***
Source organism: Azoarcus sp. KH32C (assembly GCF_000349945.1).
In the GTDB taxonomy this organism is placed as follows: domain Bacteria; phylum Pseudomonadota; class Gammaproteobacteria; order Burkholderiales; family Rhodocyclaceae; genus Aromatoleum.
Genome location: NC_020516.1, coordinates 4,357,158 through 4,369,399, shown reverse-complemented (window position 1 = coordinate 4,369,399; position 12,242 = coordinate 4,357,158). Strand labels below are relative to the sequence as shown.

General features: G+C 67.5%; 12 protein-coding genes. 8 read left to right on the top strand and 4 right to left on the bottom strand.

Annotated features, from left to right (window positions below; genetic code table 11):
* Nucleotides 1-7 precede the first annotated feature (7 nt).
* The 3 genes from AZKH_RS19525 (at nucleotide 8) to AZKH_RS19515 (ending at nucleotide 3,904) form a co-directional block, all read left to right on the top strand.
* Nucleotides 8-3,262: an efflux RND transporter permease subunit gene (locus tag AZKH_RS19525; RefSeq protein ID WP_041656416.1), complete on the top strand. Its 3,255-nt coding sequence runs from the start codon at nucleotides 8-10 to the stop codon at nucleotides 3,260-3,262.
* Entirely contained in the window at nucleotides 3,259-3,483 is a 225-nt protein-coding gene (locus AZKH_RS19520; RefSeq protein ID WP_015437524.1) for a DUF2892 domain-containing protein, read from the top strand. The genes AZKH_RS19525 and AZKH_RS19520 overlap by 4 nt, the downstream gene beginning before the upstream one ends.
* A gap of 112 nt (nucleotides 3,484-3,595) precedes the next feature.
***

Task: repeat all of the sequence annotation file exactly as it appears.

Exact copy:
Source organism: Azoarcus sp. KH32C (assembly GCF_000349945.1).
In the GTDB taxonomy this organism is placed as follows: domain Bacteria; phylum Pseudomonadota; class Gammaproteobacteria; order Burkholderiales; family Rhodocyclaceae; genus Aromatoleum.
Genome location: NC_020516.1, coordinates 4,357,158 through 4,369,399, shown reverse-complemented (window position 1 = coordinate 4,369,399; position 12,242 = coordinate 4,357,158). Strand labels below are relative to the sequence as shown.

General features: G+C 67.5%; 12 protein-coding genes. 8 read left to right on the top strand and 4 right to left on the bottom strand.

Annotated features, from left to right (window positions below; genetic code table 11):
* Nucleotides 1-7 precede the first annotated feature (7 nt).
* The 3 genes from AZKH_RS19525 (at nucleotide 8) to AZKH_RS19515 (ending at nucleotide 3,904) form a co-directional block, all read left to right on the top strand.
* Nucleotides 8-3,262: an efflux RND transporter permease subunit gene (locus tag AZKH_RS19525; RefSeq protein ID WP_041656416.1), complete on the top strand. Its 3,255-nt coding sequence runs from the start codon at nucleotides 8-10 to the stop codon at nucleotides 3,260-3,262.
* Entirely contained in the window at nucleotides 3,259-3,483 is a 225-nt protein-coding gene (locus AZKH_RS19520; RefSeq protein ID WP_015437524.1) for a DUF2892 domain-containing protein, read from the top strand. The genes AZKH_RS19525 and AZKH_RS19520 overlap by 4 nt, the downstream gene beginning before the upstream one ends.
* A gap of 112 nt (nucleotides 3,484-3,595) precedes the next feature.